Horror fans from across the world convened in London for this year’s FrightFest at the Vue Cinema in Leicester square. The five-day film festival had an impressive line up including much anticipated films such as Babadook, R100, Wolf Cop, The Samurai and The Signal, all having UK Premieres.
Coherence was the first film I saw, starring Buffy the Vampire Slayer actor Nicolas Brendon and directed by James Ward Byrkit. It tells the story of a group of friends at a dinner party who encounter strange occurrences after a comet passes and the power goes out. The friends soon find themselves in an alternate reality, a parallel universe where they fight for their destiny. Whilst the concept is intelligent and keeps you engrossed, the end will have you questioning what really happened. It’s a brilliant debut nevertheless and I look forward to seeing more of James Ward Byrkit’s films.
Nymph was the next film on my checklist, directed by Milan Todorovic. A group of friends reunite in idyllic Montenegro after many years. Against advice by a crazy villager, they visit Mamula, an abandoned military fortress. But the island holds a dark secret, a bloodthirsty mermaid and a master who will do anything to fulfill her needs. Performances by Franco Nero who plays hero Nico held the film together. It’s said that he took out all of the swear words from the original script and made it his own.
Nymph is one of my favourites in terms of low budget horror that achieves high-end visuals. There’s brilliant cinematography, breathtaking locations and superb acting by Natalie Burn and Kristine Klebe. In the Q&A Milan discussed how he devised the narrative specifically for the location. Sounds like a good film challenge!
Biblical post apocalyptic tale The Remaining proved a tumultuous watch. Raining hail, flying demons and yes, another group of friends battle against the end of days as god rains down his fury upon humankind. Whilst the story was gripping with its religious references, Raptures in particular, it felt like a pilot for a television series. A Q&A was promised at the end, but didn’t seem to materialise as the audience were left in the dark (literally as the lights didn’t come up at the end). The Remaining has mixed messages, if you’re a believer you’re doomed and if you’re a non-believer, well you’re also doomed.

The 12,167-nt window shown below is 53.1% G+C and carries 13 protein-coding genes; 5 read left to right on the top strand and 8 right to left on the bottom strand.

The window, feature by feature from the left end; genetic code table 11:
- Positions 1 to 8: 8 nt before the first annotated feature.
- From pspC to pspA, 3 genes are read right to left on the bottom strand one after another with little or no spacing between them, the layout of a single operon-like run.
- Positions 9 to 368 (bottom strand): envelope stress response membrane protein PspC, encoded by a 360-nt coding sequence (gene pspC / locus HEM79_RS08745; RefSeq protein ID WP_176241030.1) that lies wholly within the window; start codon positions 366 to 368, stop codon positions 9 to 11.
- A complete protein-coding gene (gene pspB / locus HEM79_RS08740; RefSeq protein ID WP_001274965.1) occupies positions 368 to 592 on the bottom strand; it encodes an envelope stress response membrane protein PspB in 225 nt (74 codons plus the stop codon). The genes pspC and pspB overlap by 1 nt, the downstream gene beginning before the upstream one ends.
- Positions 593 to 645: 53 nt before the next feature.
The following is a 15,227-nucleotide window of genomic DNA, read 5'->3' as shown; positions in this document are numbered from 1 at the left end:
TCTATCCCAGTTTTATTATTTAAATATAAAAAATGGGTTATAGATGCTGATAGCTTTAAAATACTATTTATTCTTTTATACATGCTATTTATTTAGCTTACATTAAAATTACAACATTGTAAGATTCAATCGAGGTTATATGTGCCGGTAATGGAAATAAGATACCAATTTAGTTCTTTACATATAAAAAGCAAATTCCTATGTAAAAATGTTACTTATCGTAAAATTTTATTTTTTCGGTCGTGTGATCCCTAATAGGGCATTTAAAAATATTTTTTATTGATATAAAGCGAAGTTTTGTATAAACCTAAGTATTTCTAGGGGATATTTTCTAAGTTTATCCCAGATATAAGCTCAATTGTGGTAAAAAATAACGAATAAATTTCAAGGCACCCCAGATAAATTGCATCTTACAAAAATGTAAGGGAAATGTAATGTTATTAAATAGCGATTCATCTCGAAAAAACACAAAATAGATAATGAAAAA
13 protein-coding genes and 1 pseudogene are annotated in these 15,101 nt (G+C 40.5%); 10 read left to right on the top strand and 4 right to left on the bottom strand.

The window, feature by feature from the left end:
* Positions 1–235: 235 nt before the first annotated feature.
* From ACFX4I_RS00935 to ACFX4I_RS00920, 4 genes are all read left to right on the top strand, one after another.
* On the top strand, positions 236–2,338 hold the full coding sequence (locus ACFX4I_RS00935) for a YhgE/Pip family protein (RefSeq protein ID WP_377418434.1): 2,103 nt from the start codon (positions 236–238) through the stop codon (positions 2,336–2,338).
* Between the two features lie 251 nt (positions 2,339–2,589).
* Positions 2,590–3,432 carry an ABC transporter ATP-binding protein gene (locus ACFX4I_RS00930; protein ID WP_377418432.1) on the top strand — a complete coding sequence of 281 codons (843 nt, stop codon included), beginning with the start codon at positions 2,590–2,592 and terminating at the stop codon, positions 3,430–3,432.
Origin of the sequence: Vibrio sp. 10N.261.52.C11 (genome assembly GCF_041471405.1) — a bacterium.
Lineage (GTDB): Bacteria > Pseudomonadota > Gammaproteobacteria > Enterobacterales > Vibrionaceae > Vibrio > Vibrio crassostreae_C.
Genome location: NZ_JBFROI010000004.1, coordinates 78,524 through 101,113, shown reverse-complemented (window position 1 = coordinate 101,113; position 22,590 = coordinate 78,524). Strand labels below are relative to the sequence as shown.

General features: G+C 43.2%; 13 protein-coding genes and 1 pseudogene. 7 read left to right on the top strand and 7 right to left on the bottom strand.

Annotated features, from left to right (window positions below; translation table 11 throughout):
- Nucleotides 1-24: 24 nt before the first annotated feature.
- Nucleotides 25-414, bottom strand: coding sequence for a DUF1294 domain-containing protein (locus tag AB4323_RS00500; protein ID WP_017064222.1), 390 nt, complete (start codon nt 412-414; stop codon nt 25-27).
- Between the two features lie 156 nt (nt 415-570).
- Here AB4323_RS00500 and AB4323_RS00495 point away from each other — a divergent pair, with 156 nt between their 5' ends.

Another highlight of the festival was the Duke Mitchell Film Club evening also held at the Vue which provided a hearty break from back to back horror in the form of funny clips and rare music videos. Spencer Hickman head of Death Waltz Records presented one of my favourite music videos of the night.
And Truth or Dare horror actress and director Jessica Cameron presented her co-star Ryan Kiser’s up and coming film House of Manson. Check out the chilling trailer, it’s not one to miss when it eventually premieres.
Milan Todorovic also presented the trailer to his next movie Wrath of the Dead a sequel to Zone of the Dead. You can take a look at his trailer here.
Sci-fi thriller The Signal was FrightFest’s closing film and although it wasn’t purely horror, it proved unsettling.
Friends Nic, Jonah and Hailey chase a computer hacker but are launched into a nightmare when they can’t retrace their steps after awaking in an isolation unit, in the middle of nowhere.
The Signal is a highly stylised film about friendship and loss. A special appearance from Laurence Fishburne gave the film a sinister touch with his unnerving and infuriating demeanor.
This is a movie for the sci-fi fans although it’s lurid tale will also entertain the horror fans.
The FrightFest after party at the Phoenix Artist Club housed a unique environment for filmmakers and fans to share experiences and appreciation for the genre. Film lovers were able to socialise with directors and screenwriters. There’s no better place than an old theatre full of film history and memorabilia to talk about films.
I caught up with Ryan Kiser at the after party where he shared his experiences method acting in the role of Charles Manson.
‘He was a failed musician who thought he was going to make it and when he didn’t his world was turned upside down.’ He discussed the importance of sensitivity during the making of the film.
Whilst partying, I also managed to speak with Devil’s Business writer and director Sean Hogan about his up and coming documentary Future, Shock! The Story of 2000AD. You can take a look at the trailer here.
And finally I spoke with FrightFest editor Jonathan Sloman, who was responsible for all of the FrightFest interviews and videos. You can check out exclusive interviews here.
FrightFest has bought together filmmakers and fans from far and wide. The standard of independent horror cinema is astonishing. It continues to grow, blossom, bleed and flourish and there’s no better place to either screen your movie or feast upon the latest films in the horror industry.
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